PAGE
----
Scholarships for adult students
Adults returning to college should not be discouraged by the fact that some scholarships are available only to high school students! You also possess certain advantages in the financial aid application process:
- Apply as soon as you can for the FAFSA, which opens each January 1. High school students need their parents to help them fill out and submit the FAFSA. If you are over 24 years old, you can do the FAFSA on your own. Much of the aid from FAFSA is first-come, first-served, which is great for you.
- Many professional organizations, unions, and religious congregations offer scholarships. They're not always well-publicized, so ask around.
- Many companies offer financial help for employees who wish to further their education. Ask your employer about tuition assistance. Even if there is no formal program in place, you may still be work something out. Make the case that your studies will benefit your colleagues and the bottom line.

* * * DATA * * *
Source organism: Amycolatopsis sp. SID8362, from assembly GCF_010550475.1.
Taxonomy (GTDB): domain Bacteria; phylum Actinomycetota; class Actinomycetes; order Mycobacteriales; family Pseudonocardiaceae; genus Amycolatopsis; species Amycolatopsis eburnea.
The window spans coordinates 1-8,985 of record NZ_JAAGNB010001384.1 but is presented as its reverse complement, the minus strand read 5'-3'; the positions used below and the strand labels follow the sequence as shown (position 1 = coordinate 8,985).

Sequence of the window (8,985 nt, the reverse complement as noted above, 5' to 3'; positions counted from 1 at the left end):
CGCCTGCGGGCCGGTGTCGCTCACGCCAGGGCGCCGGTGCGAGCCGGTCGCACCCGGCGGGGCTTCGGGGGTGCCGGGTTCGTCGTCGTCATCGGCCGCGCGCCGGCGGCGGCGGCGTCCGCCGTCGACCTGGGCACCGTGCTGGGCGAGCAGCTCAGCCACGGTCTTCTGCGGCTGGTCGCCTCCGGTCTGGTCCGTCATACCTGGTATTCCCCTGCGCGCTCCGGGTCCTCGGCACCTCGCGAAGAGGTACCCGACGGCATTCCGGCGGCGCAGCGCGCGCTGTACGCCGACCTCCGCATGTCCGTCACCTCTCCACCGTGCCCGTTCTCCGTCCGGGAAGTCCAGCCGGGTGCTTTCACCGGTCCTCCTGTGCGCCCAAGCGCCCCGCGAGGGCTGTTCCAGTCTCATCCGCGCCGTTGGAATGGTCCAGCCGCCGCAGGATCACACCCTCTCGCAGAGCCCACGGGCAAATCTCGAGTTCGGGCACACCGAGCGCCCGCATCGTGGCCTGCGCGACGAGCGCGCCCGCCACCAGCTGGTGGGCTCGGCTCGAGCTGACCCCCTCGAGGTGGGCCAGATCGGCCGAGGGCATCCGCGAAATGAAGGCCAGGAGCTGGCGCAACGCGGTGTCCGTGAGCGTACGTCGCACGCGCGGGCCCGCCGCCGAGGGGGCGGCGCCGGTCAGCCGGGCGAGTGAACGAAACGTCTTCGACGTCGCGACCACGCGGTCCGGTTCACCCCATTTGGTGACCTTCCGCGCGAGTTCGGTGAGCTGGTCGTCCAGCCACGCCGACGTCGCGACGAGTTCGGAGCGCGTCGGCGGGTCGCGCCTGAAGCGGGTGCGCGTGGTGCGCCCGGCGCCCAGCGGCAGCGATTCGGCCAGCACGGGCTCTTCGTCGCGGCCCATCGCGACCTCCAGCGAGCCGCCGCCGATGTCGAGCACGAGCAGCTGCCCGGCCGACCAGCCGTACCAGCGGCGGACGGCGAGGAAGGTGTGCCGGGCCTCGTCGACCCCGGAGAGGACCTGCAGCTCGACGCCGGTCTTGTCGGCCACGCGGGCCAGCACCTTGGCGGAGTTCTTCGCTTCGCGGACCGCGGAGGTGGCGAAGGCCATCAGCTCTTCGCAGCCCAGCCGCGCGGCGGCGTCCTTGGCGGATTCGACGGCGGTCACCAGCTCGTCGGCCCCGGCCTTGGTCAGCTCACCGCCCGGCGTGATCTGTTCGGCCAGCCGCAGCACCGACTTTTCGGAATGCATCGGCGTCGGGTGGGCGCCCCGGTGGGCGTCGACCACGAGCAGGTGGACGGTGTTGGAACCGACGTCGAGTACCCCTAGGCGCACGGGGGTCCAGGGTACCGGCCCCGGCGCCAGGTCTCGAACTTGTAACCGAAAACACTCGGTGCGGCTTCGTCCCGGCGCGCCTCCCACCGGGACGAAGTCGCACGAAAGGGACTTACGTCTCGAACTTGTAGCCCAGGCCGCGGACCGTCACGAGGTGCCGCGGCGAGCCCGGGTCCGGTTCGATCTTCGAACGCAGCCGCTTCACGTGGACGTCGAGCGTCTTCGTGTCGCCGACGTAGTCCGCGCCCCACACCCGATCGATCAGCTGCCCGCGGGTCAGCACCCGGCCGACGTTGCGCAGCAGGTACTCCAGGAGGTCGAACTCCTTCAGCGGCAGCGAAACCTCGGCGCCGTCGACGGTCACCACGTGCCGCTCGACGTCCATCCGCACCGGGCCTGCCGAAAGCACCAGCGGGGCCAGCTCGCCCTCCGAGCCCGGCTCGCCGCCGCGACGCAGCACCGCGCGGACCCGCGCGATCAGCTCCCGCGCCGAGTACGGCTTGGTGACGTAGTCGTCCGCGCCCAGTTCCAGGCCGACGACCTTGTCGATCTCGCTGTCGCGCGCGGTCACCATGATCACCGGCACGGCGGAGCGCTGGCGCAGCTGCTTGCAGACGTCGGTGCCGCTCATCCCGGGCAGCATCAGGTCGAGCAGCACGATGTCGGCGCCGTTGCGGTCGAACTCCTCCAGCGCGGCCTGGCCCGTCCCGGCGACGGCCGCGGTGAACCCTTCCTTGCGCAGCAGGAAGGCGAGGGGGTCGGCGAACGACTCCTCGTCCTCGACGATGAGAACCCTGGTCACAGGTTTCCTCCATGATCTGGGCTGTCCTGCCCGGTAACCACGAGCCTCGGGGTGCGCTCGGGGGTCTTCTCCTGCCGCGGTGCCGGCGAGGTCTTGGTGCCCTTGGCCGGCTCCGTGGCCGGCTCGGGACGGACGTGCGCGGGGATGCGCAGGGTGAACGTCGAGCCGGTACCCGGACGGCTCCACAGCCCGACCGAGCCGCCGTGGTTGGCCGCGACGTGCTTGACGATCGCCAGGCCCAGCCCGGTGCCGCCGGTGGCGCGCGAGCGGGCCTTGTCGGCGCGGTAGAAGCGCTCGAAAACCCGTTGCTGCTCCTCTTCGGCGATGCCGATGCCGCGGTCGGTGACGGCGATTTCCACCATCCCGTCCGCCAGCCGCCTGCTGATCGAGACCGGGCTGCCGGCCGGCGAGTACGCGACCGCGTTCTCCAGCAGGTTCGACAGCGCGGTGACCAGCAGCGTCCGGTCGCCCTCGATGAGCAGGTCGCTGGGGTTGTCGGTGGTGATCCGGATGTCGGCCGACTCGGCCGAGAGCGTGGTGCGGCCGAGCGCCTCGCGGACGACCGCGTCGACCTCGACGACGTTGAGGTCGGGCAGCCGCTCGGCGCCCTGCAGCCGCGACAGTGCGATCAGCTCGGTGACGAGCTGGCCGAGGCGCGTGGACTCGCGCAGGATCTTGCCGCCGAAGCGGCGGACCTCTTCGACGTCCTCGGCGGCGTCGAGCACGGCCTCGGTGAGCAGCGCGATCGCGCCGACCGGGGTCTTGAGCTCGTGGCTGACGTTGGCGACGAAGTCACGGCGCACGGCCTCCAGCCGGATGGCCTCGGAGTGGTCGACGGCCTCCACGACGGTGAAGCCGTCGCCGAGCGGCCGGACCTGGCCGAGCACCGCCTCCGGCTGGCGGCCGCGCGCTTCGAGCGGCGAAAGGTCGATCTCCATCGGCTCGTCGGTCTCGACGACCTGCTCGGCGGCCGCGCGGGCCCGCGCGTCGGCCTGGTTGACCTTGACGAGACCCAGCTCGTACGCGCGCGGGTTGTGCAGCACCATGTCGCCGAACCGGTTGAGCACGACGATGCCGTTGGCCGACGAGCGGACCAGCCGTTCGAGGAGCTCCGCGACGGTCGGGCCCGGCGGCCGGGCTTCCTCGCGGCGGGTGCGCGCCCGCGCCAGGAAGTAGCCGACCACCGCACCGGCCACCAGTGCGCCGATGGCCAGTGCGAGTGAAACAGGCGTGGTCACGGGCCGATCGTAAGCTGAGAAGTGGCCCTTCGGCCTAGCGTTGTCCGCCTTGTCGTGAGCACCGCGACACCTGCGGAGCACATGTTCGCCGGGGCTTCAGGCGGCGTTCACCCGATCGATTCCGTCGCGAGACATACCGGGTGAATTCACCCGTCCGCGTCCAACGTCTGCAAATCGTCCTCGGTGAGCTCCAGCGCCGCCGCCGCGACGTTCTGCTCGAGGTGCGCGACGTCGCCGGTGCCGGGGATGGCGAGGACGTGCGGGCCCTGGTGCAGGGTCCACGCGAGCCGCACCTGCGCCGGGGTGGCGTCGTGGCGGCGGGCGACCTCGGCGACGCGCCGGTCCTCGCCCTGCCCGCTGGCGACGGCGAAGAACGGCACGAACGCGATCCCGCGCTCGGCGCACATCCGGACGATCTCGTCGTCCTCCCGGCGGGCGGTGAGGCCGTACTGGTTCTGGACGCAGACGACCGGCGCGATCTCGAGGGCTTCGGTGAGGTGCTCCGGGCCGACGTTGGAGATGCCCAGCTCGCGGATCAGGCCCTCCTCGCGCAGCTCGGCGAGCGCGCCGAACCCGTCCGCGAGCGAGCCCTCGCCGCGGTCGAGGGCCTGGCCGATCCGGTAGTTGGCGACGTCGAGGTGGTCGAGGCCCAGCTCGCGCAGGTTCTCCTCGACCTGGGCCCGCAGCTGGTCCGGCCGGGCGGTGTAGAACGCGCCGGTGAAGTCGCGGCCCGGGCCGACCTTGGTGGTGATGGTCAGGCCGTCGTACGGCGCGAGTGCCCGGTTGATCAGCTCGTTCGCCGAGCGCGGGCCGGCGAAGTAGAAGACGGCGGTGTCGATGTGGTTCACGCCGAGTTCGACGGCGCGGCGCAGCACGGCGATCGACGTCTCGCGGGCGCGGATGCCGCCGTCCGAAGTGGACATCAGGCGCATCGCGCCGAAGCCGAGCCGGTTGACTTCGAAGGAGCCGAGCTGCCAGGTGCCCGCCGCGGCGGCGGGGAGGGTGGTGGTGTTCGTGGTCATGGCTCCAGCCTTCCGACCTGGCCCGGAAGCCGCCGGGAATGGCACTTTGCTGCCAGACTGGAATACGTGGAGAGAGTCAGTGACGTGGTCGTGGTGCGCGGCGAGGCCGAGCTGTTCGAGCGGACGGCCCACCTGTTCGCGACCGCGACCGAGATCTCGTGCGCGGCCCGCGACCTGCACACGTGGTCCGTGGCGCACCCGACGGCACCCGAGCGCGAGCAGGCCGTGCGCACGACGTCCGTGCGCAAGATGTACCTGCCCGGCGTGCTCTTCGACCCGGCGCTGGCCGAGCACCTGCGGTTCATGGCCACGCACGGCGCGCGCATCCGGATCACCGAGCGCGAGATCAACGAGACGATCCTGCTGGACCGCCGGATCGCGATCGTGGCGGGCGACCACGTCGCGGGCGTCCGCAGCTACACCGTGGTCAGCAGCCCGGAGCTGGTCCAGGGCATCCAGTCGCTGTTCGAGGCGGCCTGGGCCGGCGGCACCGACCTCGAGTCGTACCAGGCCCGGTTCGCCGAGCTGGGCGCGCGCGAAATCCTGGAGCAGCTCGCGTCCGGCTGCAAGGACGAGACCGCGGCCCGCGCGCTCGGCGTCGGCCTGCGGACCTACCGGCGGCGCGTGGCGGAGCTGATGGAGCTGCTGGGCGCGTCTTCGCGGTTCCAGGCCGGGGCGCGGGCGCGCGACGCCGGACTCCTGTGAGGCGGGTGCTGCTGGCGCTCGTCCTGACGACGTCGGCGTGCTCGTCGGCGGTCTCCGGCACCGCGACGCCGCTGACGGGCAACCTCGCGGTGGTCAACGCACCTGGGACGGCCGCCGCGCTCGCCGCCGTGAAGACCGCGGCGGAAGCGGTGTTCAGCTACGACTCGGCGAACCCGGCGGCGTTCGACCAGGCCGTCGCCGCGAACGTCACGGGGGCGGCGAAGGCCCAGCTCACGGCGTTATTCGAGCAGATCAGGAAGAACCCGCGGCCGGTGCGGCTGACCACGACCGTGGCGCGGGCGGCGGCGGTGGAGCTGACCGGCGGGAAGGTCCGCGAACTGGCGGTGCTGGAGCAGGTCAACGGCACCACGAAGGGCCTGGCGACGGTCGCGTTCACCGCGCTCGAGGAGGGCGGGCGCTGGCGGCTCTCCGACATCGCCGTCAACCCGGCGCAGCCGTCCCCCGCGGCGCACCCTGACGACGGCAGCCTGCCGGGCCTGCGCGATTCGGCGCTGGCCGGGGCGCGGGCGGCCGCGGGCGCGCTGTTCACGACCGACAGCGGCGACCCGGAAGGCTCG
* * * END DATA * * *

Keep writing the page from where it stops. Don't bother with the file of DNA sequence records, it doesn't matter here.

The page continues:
You can find more tips and links to specific scholarships targeted at adult students on these sites:
- AdultStudent.com: This site is peddling a book aimed at adult students, but it also offers some good information for free, including on scholarships and other financial aid sources.
- Back2College.com: This page is a list of 10 financial aid tips for adult students. There are some great suggestions here.
- College Scholarships.org has pages with general suggestions for returning students as well as adult students.
- FinAid.com: Some hard numbers here explaining how much financial aid adult students receive compared to "traditional" students. There are also good suggestions for senior citizens (why not audit classes?), and links to a couple of scholarships for adult women.
- ScholarshipWorkshop.com: This list links to several scholarships open to or specifically for adult students.